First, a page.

After three years gestation, the UK's Office of Government Commerce (OGC) yesterday gave birth to ITIL version 3. ITIL's friends promptly held a launch party in London to celebrate.
Once upon a time, ITIL was merely an acronym for the IT Infrastructure Library. But now it is a “brand” for IT service delivery and represents an internationally-accepted good practice framework for managing IT operations.
With Version 3, it is rather more than that: it is now based on a lifecycle model for delivering services to the business and its scope extends beyond Operations. (Perhaps it always did: now this is explicit.)
It was a pretty impressive launch - just what ITIL needs to get into the general business consciousness. And Sharon Taylor, chief architect, who’s done a wonderful job herding cats on the project - the cats being the ITIL refresh authors - even got a bit emotional.
The launch was hosted by the itSMF , the IT Service Management Forum, and the disagreements between the various current and past stakeholders in ITIL, evident some six months ago, seem to have been resolved.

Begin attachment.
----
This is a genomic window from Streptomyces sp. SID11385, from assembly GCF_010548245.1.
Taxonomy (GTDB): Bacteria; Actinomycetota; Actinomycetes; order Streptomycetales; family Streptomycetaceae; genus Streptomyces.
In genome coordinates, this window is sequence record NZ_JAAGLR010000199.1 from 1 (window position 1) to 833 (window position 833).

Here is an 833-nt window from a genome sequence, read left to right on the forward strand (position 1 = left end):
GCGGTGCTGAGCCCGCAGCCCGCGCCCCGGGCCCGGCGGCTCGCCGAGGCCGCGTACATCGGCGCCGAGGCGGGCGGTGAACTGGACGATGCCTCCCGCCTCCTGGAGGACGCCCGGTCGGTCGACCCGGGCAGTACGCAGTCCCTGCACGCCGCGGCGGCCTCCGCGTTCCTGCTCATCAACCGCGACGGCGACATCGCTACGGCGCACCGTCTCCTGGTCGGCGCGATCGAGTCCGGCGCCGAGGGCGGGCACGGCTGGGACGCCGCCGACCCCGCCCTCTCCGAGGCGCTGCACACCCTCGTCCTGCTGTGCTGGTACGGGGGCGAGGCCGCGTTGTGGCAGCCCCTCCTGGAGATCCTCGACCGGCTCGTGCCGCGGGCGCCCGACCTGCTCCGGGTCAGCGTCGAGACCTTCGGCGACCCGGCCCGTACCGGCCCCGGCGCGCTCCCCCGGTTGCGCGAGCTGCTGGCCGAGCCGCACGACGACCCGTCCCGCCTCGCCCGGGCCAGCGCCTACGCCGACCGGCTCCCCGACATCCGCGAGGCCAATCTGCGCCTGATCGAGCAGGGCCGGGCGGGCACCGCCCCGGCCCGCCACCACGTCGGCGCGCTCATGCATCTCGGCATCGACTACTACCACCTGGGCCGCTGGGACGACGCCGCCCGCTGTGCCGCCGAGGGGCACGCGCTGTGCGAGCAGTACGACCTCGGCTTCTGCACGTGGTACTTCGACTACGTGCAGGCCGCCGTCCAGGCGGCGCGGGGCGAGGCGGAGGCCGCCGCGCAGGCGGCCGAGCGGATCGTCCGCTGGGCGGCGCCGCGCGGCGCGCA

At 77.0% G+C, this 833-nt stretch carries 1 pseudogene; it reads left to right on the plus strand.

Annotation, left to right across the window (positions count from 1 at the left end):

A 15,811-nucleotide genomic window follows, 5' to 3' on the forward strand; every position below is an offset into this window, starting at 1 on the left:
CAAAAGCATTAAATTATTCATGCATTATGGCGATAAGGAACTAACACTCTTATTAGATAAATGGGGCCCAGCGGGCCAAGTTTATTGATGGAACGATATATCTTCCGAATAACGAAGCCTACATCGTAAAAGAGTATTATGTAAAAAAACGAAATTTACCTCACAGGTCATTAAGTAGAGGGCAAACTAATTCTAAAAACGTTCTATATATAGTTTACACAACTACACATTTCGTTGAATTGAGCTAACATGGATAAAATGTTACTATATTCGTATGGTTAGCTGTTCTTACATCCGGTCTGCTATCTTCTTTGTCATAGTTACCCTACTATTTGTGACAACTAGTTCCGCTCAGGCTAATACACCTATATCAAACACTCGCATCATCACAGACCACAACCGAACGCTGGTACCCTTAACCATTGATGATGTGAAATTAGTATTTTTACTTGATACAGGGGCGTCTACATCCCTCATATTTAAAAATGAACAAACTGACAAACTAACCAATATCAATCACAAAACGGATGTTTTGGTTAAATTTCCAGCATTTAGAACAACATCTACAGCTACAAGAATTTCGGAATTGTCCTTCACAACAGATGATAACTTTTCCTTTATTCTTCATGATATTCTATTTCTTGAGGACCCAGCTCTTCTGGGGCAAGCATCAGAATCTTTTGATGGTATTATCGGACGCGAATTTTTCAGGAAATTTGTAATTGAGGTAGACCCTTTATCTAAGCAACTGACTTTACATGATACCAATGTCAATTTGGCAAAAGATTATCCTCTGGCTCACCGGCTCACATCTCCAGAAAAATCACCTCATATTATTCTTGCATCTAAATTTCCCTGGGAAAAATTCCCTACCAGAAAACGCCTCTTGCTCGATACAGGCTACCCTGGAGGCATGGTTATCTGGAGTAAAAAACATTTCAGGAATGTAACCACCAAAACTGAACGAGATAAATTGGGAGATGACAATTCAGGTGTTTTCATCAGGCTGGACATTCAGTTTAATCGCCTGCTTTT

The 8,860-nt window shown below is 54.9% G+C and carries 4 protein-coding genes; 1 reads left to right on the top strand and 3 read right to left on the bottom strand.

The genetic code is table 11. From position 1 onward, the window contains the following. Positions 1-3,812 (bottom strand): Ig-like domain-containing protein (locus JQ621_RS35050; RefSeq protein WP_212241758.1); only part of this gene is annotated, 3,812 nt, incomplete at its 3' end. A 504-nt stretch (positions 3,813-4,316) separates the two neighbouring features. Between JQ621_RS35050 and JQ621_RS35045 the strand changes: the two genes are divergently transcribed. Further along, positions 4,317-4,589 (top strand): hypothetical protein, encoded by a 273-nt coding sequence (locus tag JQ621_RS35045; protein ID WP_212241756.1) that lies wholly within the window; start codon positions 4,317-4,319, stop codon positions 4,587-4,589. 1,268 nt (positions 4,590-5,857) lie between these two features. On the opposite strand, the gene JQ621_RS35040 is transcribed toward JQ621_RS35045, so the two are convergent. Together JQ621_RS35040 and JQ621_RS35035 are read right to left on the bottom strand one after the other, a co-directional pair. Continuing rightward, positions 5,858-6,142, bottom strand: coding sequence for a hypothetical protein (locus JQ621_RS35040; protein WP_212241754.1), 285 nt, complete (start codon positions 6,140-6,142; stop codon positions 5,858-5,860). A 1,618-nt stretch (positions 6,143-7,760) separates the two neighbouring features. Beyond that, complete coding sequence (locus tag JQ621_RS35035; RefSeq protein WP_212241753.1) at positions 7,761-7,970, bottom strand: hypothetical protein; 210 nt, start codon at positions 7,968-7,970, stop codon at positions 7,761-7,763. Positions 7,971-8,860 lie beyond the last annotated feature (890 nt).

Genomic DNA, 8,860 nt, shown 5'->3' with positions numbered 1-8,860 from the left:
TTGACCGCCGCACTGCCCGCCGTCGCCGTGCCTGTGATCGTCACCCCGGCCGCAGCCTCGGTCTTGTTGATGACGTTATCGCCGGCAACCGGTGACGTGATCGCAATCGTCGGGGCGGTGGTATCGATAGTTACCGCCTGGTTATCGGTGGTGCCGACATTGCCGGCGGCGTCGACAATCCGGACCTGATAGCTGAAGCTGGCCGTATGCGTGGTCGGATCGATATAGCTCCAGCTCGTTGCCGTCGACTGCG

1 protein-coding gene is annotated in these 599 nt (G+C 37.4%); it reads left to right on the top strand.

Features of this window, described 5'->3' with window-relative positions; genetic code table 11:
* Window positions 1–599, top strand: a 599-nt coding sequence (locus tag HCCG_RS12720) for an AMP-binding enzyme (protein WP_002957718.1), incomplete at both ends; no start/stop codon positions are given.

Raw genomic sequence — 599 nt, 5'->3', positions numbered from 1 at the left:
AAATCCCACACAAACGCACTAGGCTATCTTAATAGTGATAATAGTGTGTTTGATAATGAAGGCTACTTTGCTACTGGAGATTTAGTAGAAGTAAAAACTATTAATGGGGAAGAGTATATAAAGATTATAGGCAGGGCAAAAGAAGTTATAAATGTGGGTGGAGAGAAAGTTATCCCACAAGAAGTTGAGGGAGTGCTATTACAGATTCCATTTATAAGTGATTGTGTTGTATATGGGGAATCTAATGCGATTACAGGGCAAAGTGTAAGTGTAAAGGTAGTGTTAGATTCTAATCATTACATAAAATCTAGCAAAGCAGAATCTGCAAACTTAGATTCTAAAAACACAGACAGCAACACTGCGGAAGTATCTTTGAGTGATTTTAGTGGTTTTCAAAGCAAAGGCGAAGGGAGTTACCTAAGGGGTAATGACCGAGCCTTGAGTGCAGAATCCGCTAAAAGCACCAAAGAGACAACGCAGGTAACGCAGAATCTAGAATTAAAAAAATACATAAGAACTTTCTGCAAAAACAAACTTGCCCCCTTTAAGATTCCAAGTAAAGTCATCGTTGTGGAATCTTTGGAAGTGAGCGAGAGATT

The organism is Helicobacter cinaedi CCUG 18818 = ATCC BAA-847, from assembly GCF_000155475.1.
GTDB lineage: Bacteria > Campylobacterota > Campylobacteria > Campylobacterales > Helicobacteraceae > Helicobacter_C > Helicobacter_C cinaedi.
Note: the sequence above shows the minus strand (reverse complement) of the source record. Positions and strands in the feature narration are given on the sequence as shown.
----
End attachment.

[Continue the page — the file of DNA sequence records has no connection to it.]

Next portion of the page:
The theme of the launch was that ITIL v3 is a community effort: the authors were all present, obviously knew what they were talking about, and the whole thing is clearly synthesised from the experience of a range of informed practitioners – read more about the ITIL v3 launch here and about ITIL v3 itself here. It really is a great product and promises to integrate developers and operations staff behind IT Service Delivery.
But delivering on this promise will take hard work. As David Wheeldon of HP, one of the authors, said: “In the past it has been too easy for developers to say that ‘ITIL is nothing to do with us’”.
ITIL v3 makes it clear that this isn't the case - but I didn't see many dedicated developers at the launch. It is important that IT developers deliver business services, not just programs, these days. These should be designed from the first for operational manageability. ITIL is the framework to support this; but it pre-supposes a degree of organisational and management maturity; and also that ITIL is written in language that developers understand. I hope to get review copies of the ITIL books so as to assess this.
It would also be useful if mappings between ITIL and other development frameworks/process models were available – IBM, to mention just one vendor, has these but they are proprietary IBM intellectual property, it seems.
You'll be able to read more about ITIL Version 3 in Reg Developer soon – I think it’s important for developers – but, for now, let us just bid it welcome. ®